Two boys were crowned the champions of the 87th Scripps National Spelling Bee tonight. It's the first time there's been co-winners since 1962.
Ansun Sujoe, 13, of Fort Worth, Texas, and Sriram Hathwar, 14, of Painted Post, N.Y., each took home the $30,000 prize in a tense final round where they ran through the entire 25-word spelling list without making a mistake.
Sujoe spelled the word F-E-U-I-L-L-E-T-O-N to win. It's a section of a European newspaper meant to entertain the general reader.
And as in past years, the smart kids who won spelled a word most people have never heard of, let alone know how to pronounce.
Last year, it was the word K-N-A-I-D-E-L. Somehow, Arvind Mahankali knew how to spell the Yiddish term for the dumpling that many people spend most of their lives knowing as a matzo ball.
In 2012, Snigdha Nandipati correctly spelled G-U-E-T-A-P-E-N-S, a noun referring to an "ambush, snare, trap."
Let's try it in a sentence: Kim Kardashian's wedding guests drove into a guetapens of photographers waiting outside Versailles.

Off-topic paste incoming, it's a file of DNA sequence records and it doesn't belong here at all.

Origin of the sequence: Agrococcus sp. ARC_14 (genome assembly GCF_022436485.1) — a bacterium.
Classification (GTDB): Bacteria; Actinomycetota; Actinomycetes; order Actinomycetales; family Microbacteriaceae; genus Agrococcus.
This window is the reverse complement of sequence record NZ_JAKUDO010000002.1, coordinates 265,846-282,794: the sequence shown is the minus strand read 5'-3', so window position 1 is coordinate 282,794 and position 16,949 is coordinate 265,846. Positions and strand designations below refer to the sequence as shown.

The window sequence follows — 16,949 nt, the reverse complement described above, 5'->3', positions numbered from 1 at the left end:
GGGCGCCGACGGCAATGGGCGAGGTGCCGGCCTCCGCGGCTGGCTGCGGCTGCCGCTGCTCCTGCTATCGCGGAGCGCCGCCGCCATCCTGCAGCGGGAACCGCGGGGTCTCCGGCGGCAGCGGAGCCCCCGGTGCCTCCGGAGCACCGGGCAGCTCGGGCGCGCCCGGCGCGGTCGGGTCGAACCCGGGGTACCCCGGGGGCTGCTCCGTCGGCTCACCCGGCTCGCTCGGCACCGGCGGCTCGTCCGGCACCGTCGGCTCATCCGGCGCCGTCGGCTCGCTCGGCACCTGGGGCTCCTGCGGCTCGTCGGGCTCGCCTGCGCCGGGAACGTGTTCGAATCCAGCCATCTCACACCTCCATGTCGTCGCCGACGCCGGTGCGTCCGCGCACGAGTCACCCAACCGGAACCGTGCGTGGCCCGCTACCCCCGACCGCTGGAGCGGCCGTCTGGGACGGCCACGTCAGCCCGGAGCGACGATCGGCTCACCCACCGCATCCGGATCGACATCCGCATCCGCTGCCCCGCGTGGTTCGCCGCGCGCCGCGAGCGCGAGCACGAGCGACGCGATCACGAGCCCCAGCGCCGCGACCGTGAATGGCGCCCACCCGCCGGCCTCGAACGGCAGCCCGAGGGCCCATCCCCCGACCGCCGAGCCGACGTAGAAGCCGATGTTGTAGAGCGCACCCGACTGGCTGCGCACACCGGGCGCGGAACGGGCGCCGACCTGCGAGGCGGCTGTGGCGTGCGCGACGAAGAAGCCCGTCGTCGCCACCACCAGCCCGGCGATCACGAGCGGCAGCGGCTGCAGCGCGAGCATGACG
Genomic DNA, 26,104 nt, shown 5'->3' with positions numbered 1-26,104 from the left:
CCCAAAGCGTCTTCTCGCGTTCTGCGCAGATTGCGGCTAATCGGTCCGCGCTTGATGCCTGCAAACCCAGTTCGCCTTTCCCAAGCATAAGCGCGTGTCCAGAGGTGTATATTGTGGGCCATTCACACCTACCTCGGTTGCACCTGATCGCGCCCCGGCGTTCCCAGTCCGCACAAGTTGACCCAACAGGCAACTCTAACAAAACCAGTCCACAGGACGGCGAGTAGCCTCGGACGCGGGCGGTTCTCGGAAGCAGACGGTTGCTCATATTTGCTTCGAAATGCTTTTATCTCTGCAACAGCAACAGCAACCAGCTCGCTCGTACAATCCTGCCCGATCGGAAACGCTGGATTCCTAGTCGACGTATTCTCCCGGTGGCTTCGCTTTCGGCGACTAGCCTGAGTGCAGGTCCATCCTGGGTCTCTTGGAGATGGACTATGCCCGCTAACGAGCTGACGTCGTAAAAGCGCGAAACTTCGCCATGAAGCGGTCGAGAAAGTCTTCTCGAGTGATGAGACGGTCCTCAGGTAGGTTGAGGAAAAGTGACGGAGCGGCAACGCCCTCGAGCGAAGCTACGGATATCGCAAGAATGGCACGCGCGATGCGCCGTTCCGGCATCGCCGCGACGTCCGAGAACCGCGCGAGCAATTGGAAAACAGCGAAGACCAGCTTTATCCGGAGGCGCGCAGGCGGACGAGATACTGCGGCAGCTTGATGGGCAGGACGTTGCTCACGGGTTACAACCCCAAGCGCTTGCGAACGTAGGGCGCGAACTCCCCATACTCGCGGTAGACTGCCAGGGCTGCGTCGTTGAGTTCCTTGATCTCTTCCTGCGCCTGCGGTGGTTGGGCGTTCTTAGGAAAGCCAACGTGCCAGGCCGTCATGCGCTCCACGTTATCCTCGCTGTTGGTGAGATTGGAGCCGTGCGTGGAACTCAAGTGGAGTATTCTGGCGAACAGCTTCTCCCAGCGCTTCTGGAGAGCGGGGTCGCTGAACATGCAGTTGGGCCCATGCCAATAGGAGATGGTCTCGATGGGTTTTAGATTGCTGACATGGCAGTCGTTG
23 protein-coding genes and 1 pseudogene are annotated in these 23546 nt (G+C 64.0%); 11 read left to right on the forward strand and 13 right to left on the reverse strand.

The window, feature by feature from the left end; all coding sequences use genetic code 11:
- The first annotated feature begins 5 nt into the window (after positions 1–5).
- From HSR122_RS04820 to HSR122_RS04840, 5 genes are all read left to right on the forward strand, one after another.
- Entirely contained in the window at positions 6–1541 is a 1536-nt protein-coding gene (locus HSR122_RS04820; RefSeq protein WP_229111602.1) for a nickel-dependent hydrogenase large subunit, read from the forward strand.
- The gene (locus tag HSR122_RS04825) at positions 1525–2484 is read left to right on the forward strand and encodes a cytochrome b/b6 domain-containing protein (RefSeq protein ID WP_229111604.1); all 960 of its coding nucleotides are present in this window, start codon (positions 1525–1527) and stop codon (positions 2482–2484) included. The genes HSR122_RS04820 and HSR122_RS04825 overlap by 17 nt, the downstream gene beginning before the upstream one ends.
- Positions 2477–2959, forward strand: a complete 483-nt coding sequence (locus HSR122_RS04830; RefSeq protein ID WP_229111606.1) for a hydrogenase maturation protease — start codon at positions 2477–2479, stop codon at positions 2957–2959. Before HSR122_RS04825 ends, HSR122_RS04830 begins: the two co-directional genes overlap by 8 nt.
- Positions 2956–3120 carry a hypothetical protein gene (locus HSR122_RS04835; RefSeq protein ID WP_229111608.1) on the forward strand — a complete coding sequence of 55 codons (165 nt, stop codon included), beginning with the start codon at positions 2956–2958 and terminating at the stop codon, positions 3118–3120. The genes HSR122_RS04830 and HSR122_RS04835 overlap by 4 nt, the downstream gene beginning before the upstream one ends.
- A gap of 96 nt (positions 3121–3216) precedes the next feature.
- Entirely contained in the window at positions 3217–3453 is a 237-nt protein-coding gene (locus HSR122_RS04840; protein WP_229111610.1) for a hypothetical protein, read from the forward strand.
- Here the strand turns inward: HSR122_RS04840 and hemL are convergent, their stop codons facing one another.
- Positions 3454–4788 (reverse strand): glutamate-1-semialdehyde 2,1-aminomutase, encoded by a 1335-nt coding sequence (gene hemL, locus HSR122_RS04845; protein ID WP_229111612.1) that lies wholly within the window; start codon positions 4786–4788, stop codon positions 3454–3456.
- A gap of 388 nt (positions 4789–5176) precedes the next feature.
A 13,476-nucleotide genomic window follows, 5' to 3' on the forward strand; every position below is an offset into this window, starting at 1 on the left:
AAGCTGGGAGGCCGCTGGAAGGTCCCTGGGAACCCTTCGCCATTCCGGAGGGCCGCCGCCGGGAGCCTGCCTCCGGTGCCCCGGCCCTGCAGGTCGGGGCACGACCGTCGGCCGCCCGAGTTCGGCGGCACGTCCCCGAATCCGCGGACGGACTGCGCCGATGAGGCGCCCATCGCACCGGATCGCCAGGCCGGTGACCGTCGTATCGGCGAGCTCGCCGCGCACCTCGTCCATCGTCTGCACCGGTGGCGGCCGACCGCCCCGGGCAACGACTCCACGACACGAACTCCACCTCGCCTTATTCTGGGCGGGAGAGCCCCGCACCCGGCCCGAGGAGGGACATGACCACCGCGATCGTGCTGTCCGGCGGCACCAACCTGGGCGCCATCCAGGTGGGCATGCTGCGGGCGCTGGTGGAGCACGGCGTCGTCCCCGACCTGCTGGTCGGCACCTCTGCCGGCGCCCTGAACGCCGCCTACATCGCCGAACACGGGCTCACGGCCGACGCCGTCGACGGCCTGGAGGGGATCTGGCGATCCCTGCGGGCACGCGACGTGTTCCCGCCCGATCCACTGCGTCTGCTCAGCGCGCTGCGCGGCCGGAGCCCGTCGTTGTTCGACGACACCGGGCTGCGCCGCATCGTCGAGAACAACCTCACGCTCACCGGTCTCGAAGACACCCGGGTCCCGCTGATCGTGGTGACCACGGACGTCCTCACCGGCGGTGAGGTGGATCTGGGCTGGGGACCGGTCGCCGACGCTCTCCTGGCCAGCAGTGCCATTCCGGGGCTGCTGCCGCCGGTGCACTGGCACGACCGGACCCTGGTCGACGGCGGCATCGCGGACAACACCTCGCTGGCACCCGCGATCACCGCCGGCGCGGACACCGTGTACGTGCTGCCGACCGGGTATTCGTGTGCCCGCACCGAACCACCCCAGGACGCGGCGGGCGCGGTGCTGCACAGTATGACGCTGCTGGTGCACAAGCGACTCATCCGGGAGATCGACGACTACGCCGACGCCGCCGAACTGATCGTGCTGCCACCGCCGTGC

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In 2011, C-Y-M-O-T-R-I-C-H-O-U-S was the winning word.
Sukanya Roy expertly spelled the word the adjective that describes someone with wavy hair.
In 2010, Anamika Veeramani expertly spelled S-T-R-O-M-U-H-R -- never mind the fact that she and most Americans outside of the medical world had ever used one.
The definition of stromuhr: a device "to measure the amount and speed of blood flow through an artery."
Here's what it looks like.
Kavya Shivashanka became the queen of the bee in 2009 when she spelled L-A-O-D-I-C-E-A-N. The word means" a person with a halfhearted attitude toward religion or politics."
Spelling Bee Co-Champs Crowned, First Time Since 1962